Sharing churches permanently with non-Catholics

Is there any regulation on permanent sharing of churches with Protestants?

I came across one church that belongs both to Catholics and Protestants in Germany. It is the Cathedral of St Peter in Bautzen.

The Evangelicals (which is not exactly the same here in Germany as the word means in the US) and the Catholics there have been sharing the Cathedral for 500 years.

It’s not a total sharing, though. The Protestants wouldn’t be using the Catholic altar. The cathedral is separated by an iron grid (with a door in it since 1954, another one to come now) into a Catholic part and a Protestant part, two altars.

What are your opinions on this? Are there any Church regulations that govern the sharing of Catholic churches?

We Catholics believe that the Catholic Church is the Truth on Earth, it is the only and unique church of Christ, so If you intend to visit protestant churches and make there a place to pray, then i guess you are probably wrongly understanding what catholic is about, and one who thinks it is Okay to support Protestant denominations is comitting the sin of indolence, because our efforts must be to bring protestants, angicans, baptists… to become full catholics! So if you want to be with protestants, bring them to the church, pray with them, okay, but the main effort must always be to bring them to the only and true church of christ. We cannot say to them it is okay to keep being protestants.

I don’t know the regulations, but i have heard of church sharing here in the U.S. In my state of Nebraska, there was a small town in a ranching part of the state that had only one church. It had a Catholic high altar on one end and a protestant altar on the other, and this church was built in the early 1900’s. There must be some sort of rule for it.

I seem to recall that there are some specific canons that deal with this type of thing. But I’m not sure where they are. :o

Like you, I don’t know the Canon, but I do know that military bases do this all of the time. :shrug:

Many have a “chapel” that converts to every religion.:shrug:

Our crucifix was on a pulley system. And we had a Blessed Sacrament Chapel that was small room next to the main chapel.

Good question. I have just lived the opposite. Since two years ago I have been going to Catholic masses in Orthodox churches/chapels. And the one time in my life I actually went for Orthodox service it was in one Lutheran church. Go figure… :slight_smile:

…I don’t think you even read the op beyond the title

I strongly agree with you :rotfl:

Since this has been going on for 500 years, I am sure that it has been looked at and is ok.
Sounds like the areas used between the 2 are clearly separated with the different altars etc.

But with soon-to-be two large doors… :slight_smile:

As long as they are not using it for profane uses it would seem permissible under canon 1210. I know of a church where High Church Anglicans and Catholics use the same building, but the Eucharist is not reserved in the Tabernacle after Mass. I also don’t beleive they use the same altar.

Normally the Eucharist would be removed from the Tabernacle if the building is shared, so I’m not sure exactly how it would be handled if you essentially are partitioning the physical building off. I guess the question is if the protestants use the “Catholic side” as overflow seating and if the worship services are derogatory to Catholics (i.e. sermons calling the Pope the anti-christ or calling the Host degrading names ala Jack Chick).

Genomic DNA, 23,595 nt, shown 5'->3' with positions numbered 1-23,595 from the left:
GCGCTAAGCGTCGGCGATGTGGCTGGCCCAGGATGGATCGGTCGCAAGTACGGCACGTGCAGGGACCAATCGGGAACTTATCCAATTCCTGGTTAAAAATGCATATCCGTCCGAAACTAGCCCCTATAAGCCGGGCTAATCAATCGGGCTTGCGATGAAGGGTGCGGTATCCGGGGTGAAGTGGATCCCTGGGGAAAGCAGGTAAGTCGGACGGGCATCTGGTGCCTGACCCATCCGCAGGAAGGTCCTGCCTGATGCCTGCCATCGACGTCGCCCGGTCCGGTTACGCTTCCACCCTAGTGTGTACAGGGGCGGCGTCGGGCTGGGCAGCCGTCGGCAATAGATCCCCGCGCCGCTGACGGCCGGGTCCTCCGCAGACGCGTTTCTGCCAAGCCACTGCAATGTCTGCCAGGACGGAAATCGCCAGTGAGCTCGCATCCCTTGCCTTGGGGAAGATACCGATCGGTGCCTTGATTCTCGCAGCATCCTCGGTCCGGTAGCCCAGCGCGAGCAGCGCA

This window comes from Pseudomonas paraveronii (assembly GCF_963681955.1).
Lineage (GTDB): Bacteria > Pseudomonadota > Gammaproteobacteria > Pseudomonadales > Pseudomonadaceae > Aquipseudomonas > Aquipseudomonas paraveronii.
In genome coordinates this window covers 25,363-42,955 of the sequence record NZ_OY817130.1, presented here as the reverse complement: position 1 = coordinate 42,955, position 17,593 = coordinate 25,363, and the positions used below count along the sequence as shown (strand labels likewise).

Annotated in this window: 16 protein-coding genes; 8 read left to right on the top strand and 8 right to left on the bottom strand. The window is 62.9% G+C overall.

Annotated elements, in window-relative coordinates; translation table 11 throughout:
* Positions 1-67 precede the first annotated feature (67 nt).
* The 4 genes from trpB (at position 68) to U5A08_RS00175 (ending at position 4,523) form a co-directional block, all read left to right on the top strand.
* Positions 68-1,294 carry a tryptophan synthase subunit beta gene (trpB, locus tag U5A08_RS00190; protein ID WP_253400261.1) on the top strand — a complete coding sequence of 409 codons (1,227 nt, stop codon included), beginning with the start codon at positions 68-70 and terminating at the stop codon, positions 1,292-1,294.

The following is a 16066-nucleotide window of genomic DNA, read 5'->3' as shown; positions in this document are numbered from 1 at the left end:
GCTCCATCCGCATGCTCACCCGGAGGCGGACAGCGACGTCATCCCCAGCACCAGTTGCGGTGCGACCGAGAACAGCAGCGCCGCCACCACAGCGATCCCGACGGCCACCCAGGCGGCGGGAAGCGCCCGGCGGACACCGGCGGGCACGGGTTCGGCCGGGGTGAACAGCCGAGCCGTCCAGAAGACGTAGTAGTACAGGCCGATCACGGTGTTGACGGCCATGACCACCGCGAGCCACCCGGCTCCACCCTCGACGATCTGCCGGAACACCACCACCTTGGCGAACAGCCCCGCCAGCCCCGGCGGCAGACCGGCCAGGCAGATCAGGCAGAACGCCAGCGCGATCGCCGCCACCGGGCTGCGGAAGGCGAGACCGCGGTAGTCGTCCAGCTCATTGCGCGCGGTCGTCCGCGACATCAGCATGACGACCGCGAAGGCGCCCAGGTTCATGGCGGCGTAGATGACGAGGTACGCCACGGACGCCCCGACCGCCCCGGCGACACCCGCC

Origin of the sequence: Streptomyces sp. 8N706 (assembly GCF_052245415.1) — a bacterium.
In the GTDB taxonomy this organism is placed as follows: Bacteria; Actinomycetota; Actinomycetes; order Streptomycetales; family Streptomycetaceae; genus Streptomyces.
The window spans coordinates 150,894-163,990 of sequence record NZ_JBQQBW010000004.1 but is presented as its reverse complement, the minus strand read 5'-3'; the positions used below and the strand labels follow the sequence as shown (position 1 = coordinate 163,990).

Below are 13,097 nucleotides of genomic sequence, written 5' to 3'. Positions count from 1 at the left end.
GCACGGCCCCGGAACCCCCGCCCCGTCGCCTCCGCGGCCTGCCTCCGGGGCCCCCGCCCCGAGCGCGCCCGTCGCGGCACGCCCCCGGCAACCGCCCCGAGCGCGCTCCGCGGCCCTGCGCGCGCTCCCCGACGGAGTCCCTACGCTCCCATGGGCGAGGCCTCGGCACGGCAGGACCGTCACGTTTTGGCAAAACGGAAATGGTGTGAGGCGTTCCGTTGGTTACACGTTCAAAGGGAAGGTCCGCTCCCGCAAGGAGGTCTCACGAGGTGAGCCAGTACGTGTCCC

It must be permissible. In UK catholics use CofE churches because their parish may not have its own church.

In case others get the wrong impression, I feel I should add ‘occasionally’ to this claim. it’s certainly not the general rule!

Yes this has been the set up at every base I’ve been to. Statues in boxes with closing doors, pulley system operates crucifix on a pulley, cross on the other side, blessed sacrament chapel (small as a closet) was also where daily mass is held.

The base chapel is available for use by any approved religious service or meeting. Protestant, Jewish prayer meeting, and Wiccan are just a few of the ones I’ve seen.

A few years ago St Elisabeth Seton shared quarters with St Barnabas Episcopal. Not permenently but for but for the time St Elisabeth was being built. They both used the same altar but had separate tabernacles.

The churches have always gotten on well. Before that St John’s Episcopal gave St Mary’s a pulpit and St Mary’s gave the Episcopalians a censor.

I have actually seen a Blessed Sacrament chapel that had a few pews and could easily seat 30 people. :thumbsup:

I also remember holy water fonts that turned into the wall.

For our Sunday evening Mass, the CYO group would walk around turning the fonts around, opening the doors for the statues and pulling the crucifix out. And after Mass, we would put everything back.

We have one of those travelling crosses in our local ex-American military Base. One chapel for all seems common in the US military while the Canadian military usually had both a Catholic chapel and a Protestant one.

Wiki gives some history and examples:

That is not correct. Parishes that do not have their own parish church building or a chapel of ease or a schoolroom use the local Anglican parish church on a regular, not an occasional, basis. Perhaps if you feel a need to correct my posts you would please kindly correct them with the correct facts. Nobody sees this as an ideal solution but it is better than the alternative of having no where to celebrate Mass.

I believe he/she was saying that not many parishes in England have no church to have Mass in.

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